Thinking About Shining Diamonds and the High Technology of Rhetoric

Some years ago I remember remarking to a professor that academics and scholars suffering from some kind of existentialist crises ought to take Jared Diamond’s publicity model and apply it to their own work. The thought stemmed from the otherwise old ideas in Diamond’s work of historical fatalism that were brought to a broad public through those even older ideas explored in Aristotle’s rhetoric.

For example (one must always provide concrete examples), in his Rhetoric and Poetics, Aristotle said that because there are malicious individuals who use rhetoric to advance their positions means it is just as important for logicians and ethically-minded folks to use rhetoric to battle those Darth Vader-types. In Book 1, Chapter 1 (at least in my Edward P.J. Corbett translation), Aristotle says there are 4 reasons why rhetoric is useful:

  • 1) …because things that are true and things that are just have a natural tendency to prevail over their opposites, so that if the decisions of judges are not what they ought to be, the defeat must be due to the speakers themselves, and they must be blamed accordingly.
  • 2) …we must use, as our modes of persuasion and argument, notions possessed by everybody, as we observed in the Topics when dealing with the way to handle a popular audience.
  • 3) …we must be able to employ persuasion, just as strict reasoning can be employed, on opposite sides of a question, not in order that we may in practice employ it in both ways (for we must not make people believe what is wrong), but in order that we may see clearly what the facts are, and that, if another man argues unfairly, we on our part may be able to confute him. No other of the arts draws opposite conclusions: dialectic and rhetoric alone do this… things that are true and things that are better are, by their nature, practically always easier to prove and easier to believe in.
  • 4) …it is absurd to hold that a man ought to be ashamed of being unable to defend himself with his limbs, but not of being unable to defend himself with speech and reason, when the use of rational speech is more distinctive of a human being than the use of his limbs.

Might may crush the annoying opposition, but that might is not automatically right, and might is also a slippery slope: pretty soon the strongest woman or man on the planet will be the only one left if they take to fighting rather than using discourse — the technology of language — to reason, argue, prove and concede one point after another. In the first half of the twentieth-century, the Might is Right crowd often had funny mustaches, raging egos and long s*&t lists. They were megalomaniacs with large industrial armies. They sucked, to put it mildly.

In any case, where was I? Oh, yes, back to the shining Diamond and his ability to use rhetoric to advance broad ecological ideas concerning global history. Whenever I think of Diamond, I immediately think of Orin G. Libby and the scholarship he completed at University of Wisconsin-Madison back in the day (June 1894). Entitled The Geographical Distribution of the Vote of the Thirteen States on the Federal Constitution, 1787-8, Libby said he put this study together based off one of his seminars (or seminary, as Frederick Jackson Turner, Libby’s adviser, called them) in American history, and it took account of the political and economic climates that played out relative to individual colonies/states, and how that figured in to the eventual vote on the broader national constitution.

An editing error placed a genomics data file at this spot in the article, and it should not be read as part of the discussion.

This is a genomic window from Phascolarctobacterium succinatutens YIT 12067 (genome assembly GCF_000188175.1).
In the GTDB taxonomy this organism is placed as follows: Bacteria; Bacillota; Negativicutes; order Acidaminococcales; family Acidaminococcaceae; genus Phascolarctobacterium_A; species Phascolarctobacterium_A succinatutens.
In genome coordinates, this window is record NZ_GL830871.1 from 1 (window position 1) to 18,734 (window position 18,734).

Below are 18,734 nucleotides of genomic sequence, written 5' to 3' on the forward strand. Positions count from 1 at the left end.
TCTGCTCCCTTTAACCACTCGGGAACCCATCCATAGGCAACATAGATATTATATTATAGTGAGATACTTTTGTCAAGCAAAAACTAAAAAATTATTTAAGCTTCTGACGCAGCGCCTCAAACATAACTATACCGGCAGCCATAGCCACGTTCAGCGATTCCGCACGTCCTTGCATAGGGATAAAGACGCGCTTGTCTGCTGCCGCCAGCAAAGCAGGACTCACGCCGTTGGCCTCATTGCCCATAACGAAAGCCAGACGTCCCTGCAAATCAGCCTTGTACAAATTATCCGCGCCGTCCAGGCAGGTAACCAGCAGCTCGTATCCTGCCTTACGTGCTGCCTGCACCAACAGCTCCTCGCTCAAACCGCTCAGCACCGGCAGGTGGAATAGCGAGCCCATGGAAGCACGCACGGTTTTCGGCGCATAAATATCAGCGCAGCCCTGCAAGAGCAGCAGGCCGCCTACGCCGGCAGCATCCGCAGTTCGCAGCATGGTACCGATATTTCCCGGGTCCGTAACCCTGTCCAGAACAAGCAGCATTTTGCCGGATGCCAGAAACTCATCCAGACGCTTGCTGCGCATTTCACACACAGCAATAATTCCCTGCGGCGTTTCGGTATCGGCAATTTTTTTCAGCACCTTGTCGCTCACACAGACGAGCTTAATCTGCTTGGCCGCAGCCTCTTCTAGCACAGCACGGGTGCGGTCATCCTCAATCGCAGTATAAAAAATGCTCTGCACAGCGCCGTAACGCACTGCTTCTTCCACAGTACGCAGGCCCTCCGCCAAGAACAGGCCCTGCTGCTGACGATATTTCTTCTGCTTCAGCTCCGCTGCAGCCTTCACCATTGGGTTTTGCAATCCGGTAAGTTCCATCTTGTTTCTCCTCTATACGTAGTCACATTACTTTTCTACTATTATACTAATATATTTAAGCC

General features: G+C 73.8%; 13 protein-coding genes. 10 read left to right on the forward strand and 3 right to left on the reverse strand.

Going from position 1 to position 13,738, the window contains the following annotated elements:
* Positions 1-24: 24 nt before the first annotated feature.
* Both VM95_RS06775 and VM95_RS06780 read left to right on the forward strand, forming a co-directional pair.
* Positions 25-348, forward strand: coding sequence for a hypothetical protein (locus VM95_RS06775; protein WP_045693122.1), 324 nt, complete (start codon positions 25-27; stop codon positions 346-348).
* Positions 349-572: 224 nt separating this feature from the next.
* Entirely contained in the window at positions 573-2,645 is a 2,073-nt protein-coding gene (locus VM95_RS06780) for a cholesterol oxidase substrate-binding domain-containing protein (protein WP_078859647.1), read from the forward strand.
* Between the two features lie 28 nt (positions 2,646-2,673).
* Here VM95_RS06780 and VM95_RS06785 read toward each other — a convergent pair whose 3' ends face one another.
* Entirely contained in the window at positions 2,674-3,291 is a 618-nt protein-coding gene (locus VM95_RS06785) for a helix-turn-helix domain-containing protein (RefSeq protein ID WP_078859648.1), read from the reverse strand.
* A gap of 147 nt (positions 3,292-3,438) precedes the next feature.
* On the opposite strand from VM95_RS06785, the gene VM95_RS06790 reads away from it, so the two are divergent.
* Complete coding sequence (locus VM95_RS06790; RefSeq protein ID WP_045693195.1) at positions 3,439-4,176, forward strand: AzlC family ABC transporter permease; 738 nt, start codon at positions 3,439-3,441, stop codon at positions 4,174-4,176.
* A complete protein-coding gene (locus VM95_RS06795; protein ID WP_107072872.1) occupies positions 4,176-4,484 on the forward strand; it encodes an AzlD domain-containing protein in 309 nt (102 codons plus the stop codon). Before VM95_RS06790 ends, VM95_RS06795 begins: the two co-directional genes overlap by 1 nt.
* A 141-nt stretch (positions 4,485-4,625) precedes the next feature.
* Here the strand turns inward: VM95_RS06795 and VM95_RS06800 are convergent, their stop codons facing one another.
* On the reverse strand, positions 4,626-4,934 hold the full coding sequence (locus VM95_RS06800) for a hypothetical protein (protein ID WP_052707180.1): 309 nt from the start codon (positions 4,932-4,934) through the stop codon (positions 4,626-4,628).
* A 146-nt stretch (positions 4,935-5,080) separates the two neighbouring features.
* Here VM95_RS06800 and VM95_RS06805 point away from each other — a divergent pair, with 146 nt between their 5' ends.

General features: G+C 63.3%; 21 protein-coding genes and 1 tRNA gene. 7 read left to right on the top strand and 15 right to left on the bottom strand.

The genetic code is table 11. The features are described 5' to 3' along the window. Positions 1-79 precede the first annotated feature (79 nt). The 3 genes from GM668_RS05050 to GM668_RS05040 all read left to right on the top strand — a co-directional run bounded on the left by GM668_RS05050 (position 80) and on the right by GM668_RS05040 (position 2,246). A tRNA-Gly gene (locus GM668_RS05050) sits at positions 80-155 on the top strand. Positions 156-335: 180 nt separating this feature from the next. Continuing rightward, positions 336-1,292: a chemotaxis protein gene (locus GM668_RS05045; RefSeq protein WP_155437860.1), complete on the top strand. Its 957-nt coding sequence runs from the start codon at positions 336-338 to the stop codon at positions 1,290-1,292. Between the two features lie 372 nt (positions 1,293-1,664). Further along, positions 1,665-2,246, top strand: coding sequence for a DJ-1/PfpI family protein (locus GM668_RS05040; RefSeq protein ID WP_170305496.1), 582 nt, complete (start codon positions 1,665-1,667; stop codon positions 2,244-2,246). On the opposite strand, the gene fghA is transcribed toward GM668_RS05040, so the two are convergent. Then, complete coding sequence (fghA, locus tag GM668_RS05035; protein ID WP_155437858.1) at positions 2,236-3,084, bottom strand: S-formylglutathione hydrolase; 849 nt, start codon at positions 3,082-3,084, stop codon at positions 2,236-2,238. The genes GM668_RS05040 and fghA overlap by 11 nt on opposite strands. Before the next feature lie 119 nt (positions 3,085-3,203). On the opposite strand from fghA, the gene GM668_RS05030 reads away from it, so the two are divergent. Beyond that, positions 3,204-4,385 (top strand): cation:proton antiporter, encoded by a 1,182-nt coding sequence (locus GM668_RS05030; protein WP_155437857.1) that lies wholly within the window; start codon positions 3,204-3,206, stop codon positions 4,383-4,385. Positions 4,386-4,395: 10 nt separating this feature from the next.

The geographic distribution in Libby's work.

In the words of Turner’s introduction to Libby’s work, he said, “Physiographic conditions have facilitated the rapid evolution of some areas and have retarded others, so that the complexity of this grouping has been increased.” Turner also used the phrase “ultra-democratical ideas” a couple paragraphs later, which for some reason is awesomely geeky. All of this broadly is a non-sexy way of saying Guns, Germs and Steel, or technology and industrial advances and biology, have caused societies to materialize and then decay, or fall away, from that materialization.

This idea works until we look more closely at, for example, Italia, or Mexico. One may say “Where did all the Romans go?!?” when in Italy just as one might say “Where did all the Incas and Aztecs go?!?” when in Mexico City. The answer is that they did not go anywhere, and you just have to look around you because Italians and Mexicans today are localized, contemporary, cross-cultural hybrids of global historical forces. They always have been the byproducts of historical globalization just like anyone reading this blog is the byproduct of historical globalization, regardless of what 19th-century nation we pay homage (or disdain) to.

Looks like Aristotle was correct, at least on the points of rhetoric. If you hear the dismissive phrase, “Ah, that’s just rhetoric!” it is okay to ask the individual who said this to expand. Maybe it is time to put Aristotle’s work more firmly on the required reading lists of public schooling? Perhaps. That will have to be argued at those individual, localized levels, and this often takes economics and physiography into account — at least that in addition to human ingenuity. These are processes that occur not through individual genius alone, but through a variety of societal causes and effects, none of which I will go into now. Yes, this is primarily rhetoric. But rhetoric in itself is a piece of high technology.


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